By Kaila McCormack
After living and riding in the Midwest for 22 years, teaching riding lessons at the base of a mountain was not something I experienced every day. Nevertheless, that’s where I found myself in the Summer of 2019. A Pony Club member from my home club, Sharlee Lowe, had been teaching at a Pony Club summer camp in Washington for the past few years—originally through the Visiting Instructor Program—and the club had grown so much in size that it needed another instructor. After a recommendation from Sharlee and some emails with the organizer, I was on a plane to Seattle with my helmet and paddock boots in tow.
When we landed in Washington, a friend of the organizer picked us up from the airport and graciously spent the day showing us around Seattle. After a day of sightseeing, we drove three hours to our host family’s house. As the organizer flew us in a few days early so we could explore the area, we spent the next two days hiking, walking around Port Angeles, and taking a ferry to Victoria, British Columbia.
Before the camp, Sharlee and I conducted a certification for a few members. My experience as an examiner prior to this did not extend outside Michigan. It was exciting to see the differences in answers regarding where club members ride, what activities they do outside of Pony Club, stable management, etc. It was also fun to meet a group of Pony Club members outside of my region!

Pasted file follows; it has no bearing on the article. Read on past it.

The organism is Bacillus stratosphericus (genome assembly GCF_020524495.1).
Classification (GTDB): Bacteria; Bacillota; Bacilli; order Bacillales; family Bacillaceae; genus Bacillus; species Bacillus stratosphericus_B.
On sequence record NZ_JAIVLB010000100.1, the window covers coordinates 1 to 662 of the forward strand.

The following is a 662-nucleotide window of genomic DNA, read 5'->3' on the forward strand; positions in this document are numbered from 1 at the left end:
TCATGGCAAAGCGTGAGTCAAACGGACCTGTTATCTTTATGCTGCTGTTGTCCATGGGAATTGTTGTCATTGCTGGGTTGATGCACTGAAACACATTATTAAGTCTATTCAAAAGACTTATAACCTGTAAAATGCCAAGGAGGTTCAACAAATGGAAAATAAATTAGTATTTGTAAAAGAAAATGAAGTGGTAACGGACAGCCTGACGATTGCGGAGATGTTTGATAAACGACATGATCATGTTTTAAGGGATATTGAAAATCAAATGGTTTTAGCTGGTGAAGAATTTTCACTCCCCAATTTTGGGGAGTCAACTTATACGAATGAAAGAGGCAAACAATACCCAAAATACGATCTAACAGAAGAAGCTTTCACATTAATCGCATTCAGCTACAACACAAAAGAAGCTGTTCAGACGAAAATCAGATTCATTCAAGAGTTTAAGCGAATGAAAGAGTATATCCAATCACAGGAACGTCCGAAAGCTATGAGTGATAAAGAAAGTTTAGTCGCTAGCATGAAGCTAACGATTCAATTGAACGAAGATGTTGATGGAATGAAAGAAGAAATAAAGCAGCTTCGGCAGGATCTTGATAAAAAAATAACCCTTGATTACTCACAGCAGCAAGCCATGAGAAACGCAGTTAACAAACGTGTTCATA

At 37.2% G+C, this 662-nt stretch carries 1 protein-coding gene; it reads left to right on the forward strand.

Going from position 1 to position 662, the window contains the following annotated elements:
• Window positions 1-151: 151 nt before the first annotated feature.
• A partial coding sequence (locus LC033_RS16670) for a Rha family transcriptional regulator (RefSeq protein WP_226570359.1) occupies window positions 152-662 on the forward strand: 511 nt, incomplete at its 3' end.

The summer camp was three days long, but we spent the evening before camp getting to know the club members and their horses and putting them into appropriate groups. The club members were so friendly and ready to learn! During the camp, we taught flat, grid, and show jumping lessons, and even threw together a cross-country course using materials from around the grounds. Every member, regardless of level or experience, came into each lesson with a positive attitude and ready to have fun!
We had some long days in the sun, but the improvements that the members made, the new skills I learned as an instructor, and the fun we had making up dressage tests and show jumping patterns, made me so grateful that Sharlee had recommended me for the job. This experience allowed me to gain more confidence as an instructor and examiner and gave me new ideas to bring to any future lessons.
The National Youth Board (NYB) serves as a liaison between Pony Club’s youth members and the Board of Governors by communicating the needs, ideas, and concerns of USPC youth. NYB members also work with the national office on projects related to marketing, leadership development, and service for the benefit of the organization and all Pony Club members. Delegates of the NYB are between 18 – 23 years of age, highly motivated and dedicated, and have strong leadership and communication skills. To learn more, log in and visit the National Youth Board page.